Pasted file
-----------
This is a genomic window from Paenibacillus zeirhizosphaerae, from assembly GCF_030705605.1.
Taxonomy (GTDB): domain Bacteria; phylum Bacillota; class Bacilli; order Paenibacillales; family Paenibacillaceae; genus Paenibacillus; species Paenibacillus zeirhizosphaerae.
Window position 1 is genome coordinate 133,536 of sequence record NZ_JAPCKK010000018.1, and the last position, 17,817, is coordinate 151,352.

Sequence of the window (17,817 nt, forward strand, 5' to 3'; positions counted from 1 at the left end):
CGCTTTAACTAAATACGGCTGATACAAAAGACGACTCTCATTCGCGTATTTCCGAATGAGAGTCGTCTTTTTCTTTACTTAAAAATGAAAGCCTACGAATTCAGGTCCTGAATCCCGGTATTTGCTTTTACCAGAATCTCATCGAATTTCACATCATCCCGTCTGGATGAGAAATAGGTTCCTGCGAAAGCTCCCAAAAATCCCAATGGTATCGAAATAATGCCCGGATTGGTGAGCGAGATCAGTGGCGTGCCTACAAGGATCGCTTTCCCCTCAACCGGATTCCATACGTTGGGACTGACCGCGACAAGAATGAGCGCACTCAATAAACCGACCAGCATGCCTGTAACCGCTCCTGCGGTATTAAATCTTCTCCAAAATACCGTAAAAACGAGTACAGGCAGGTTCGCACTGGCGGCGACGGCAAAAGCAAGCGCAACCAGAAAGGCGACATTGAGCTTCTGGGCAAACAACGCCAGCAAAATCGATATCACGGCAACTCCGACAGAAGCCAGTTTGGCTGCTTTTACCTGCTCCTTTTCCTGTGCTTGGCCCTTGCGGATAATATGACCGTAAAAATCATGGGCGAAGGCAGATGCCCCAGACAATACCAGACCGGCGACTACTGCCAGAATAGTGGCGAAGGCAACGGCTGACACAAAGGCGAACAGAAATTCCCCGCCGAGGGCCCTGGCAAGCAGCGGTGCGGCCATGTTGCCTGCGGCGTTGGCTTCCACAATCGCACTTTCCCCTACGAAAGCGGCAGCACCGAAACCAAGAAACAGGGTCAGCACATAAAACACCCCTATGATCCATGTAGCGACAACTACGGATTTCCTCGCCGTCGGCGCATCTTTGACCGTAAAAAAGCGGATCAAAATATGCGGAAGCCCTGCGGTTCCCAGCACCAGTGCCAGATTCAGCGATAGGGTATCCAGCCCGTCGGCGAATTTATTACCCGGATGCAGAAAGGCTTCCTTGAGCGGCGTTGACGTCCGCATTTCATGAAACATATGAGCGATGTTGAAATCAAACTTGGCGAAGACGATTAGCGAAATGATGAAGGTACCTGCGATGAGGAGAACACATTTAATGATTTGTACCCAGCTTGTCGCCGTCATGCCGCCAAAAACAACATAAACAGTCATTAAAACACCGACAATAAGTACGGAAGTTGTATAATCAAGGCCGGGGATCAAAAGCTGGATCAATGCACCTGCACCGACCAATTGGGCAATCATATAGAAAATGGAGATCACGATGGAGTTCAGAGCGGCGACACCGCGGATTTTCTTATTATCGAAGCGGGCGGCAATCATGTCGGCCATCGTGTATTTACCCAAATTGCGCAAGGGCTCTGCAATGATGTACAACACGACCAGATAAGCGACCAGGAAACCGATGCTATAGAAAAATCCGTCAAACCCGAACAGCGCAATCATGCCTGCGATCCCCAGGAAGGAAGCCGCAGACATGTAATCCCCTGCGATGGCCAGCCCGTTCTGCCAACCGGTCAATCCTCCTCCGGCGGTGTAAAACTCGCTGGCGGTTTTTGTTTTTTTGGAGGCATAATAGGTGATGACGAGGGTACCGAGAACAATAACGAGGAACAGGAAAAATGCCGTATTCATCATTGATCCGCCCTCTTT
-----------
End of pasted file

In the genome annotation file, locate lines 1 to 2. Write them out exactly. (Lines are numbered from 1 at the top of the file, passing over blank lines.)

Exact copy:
This is a genomic window from Paenibacillus zeirhizosphaerae, from assembly GCF_030705605.1.
Taxonomy (GTDB): domain Bacteria; phylum Bacillota; class Bacilli; order Paenibacillales; family Paenibacillaceae; genus Paenibacillus; species Paenibacillus zeirhizosphaerae.